• Go on a week day during the summer (but not a holiday week). Fridays and Saturday nights or holiday weekends will severely limit your choices, if you have any at all.  This is your first trip.  Make it intentional.
  • For your first trip find a place with a camp host. Often they are older couples.  If, for some reason, you don’t get a good vibe from your camp host, leave and go to a place where you do.
  • This one is really my number one rule… the one I try to follow still to this day as everything else hinges on it… DO THIS! Get to your camp spot during the daylight hours.  EVERYTHING is creepy at night, especially if you’re unfamiliar with the area.  Plus, your ability to move if something feels wrong is severely limited if you’ve shown up late at night.  Arriving during the day gives you options.
  • Scope out the area during the day. Where are the bathrooms?  Who is around you?  Does anyone there give you the creeps?  How about people you’d like to get to know or introduce yourself to that might make you feel safer?  Know your environment including the people in it.
  • Learn how to store food and smelly products safely so they aren’t in your tent. You might not be scared of animals but you don’t want to be put in a situation where that changes.  The big hint, don’t keep anything smelly with you in your tent.
  • Do NOT be afraid to leave if something or someone freaks you out. As ladies we’re often told to be polite.  This is the number one thing that can get us in to trouble.  WHO CARES if we offend someone by leaving?  It’s your life we’re talking about here.  Do NOT second guess yourself.  Before you leave for your trip set up triggers that you’ll follow no matter what as to when you leave.  Follow them.  A trigger might be- a campground with very few campers and one group is a group of very drunk men.  Don’t allow yourself to talk yourself out of a trigger.  You put these fail safes in for a reason.  Remember, do NOT second guess yourself.
  • Don’t be overly friendly with guys, especially guys who are camping alone or with other guys. You already know this.  But it’s more important here than before.  I’ve actually never had a problem with this when camping alone, but likely because I keep my guard up.  That doesn’t mean you have to be rude.  It’s really no different than when you’re waiting for a bus alone or anything else.
  • Still don’t think you can do it? Then do it alone… in a group!  Get a group of your friends together who want to camp alone and find a big camp ground.  Camp spread out in the camp ground so you’re “alone”.  Make sure you spend time after dark by yourself… no hanging out right until bed with each other.  Each night, spend a bit more time alone.  This way you have the comfort of knowing there are others around you.  Sure, it will cost you more to camp this way, but like any learning experience, sometimes it’s worth the cost.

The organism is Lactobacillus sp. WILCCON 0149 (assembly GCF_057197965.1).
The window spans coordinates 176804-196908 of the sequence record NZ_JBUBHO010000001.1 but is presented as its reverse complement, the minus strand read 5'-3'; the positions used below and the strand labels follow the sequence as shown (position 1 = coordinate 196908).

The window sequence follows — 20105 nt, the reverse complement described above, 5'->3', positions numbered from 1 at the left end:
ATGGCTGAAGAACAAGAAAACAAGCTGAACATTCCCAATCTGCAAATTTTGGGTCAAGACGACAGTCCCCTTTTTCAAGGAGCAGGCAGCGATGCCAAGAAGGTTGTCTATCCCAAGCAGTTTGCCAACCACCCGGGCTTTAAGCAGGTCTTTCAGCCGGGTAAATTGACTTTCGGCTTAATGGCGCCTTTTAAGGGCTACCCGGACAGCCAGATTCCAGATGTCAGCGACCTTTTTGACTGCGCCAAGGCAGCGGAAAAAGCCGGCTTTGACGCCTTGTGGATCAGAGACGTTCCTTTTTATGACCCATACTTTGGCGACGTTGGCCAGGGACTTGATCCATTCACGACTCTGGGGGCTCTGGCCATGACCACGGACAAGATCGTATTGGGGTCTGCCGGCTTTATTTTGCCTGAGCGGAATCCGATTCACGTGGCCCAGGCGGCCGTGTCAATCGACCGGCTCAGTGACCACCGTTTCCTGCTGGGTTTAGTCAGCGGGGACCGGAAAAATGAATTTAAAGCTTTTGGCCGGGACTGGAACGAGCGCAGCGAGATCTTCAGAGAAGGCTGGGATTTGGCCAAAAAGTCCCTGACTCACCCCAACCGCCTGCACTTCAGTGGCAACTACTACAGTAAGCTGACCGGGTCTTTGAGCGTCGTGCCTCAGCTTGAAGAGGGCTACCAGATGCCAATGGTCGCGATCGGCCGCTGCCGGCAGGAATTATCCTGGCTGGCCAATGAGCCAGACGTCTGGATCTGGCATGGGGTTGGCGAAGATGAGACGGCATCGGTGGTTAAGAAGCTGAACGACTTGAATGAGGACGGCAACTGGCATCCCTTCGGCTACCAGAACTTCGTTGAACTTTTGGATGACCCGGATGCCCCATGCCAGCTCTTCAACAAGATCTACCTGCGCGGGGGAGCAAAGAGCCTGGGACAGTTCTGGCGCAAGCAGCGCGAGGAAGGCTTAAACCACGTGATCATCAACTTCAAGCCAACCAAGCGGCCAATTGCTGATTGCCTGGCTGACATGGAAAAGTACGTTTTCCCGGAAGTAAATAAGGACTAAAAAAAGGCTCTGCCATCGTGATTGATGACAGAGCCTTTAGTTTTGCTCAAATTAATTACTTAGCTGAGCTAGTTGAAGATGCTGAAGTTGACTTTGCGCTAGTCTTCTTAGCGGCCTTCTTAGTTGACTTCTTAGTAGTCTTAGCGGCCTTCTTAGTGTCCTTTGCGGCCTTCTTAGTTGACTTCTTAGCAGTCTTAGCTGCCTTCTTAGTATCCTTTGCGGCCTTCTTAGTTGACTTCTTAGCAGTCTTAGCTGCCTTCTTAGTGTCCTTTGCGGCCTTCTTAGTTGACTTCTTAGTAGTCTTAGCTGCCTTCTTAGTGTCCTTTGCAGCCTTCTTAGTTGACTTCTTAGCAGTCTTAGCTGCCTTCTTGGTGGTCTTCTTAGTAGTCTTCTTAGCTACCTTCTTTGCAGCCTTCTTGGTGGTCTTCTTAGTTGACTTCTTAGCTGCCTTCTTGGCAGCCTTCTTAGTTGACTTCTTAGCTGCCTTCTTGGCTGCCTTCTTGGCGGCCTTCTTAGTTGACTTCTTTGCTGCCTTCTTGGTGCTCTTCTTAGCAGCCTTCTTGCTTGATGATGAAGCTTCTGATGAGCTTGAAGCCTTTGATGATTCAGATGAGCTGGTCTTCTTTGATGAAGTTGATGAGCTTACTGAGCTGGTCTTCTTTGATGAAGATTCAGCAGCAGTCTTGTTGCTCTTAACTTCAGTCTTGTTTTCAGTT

• If your friends are really worried, get a DeLorme InReach, a Spot or similar device so you can check in.


Need help putting together your camping plan?  Want some ideas of where to camp solo?  Have some of your own ideas on how to do this?  Have you done trips on your own?  Share your questions or experiences below!


PS, if, like me, you’re often more afraid of animals than people, check out Western Wildlife Outreach here for information on cougars, bears and other wild critters and how to stay safe around them.


Iron Butt- Scooter Style

After a brief, eight year foray into the world of Hondas my husband Terry and I returned to the fold and purchased BMWs: me a C650GT scooter and Terry the R1200GS Adventure. He’d always missed his GSA, and Wayne at South Sound BMW seduced me into trying the scooter. It turned out to be too much fun to ride to pass it up, and it was quickly taking its place among the other bikes in the garage. Adding a GPS, top box, and wiring for heated gear, and taking it to Rich’s Custom Upholstery for a few modifications to the seat, and the scooter was ready for the style of riding I like to do, long distances.


In addition to hopping on the bike and covering a thousand miles in twenty-four hours without a thought, I like to ride competitive rallies. Essentially a scavenger hunt on two wheels, riders plan routes and prove they have been to a designated location by taking a photograph of either their bike or a rally flag included in the picture with the desired object. Points of varying values are awarded for each location, depending on the difficulty of obtaining it or the distance from the start or finish: the harder to get, typically the more points it is worth. The highest score wins. There are numerous rallies run throughout the US and Canada, some lasting as little as eight hours, others spanning months. Most are twenty-four hours with the ultimate being the Iron Butt Rally, an eleven-day event occurring in the odd years.

Terry and I have finished the IBR twice, both times on the same bike. Once we started riding separate bikes, the idea of competing as a team was intriguing, and in early 2014 we tossed our names into the lottery for the 2015 Rally. When we were selected, we began training in earnest to be prepared for a new experience: riding together but having to compete as individuals.

In preparing for the IBR it became apparent that while getting decent mileage on the scooter I would need an added auxiliary fuel cell if I didn’t want to spend all my time in gas stations. The challenge was where to mount one since the bike’s storage is under the seat, and the logical placement of the tank was atop the pillion seat. Practice and creative thinking solved our dilemma. Terry would carry the meager extra clothing I would need during the rally and I could carry my lightweight heated gear and gloves in my top box, thus giving me the space for the cell and doubling my fuel capacity.Lynda on Scooter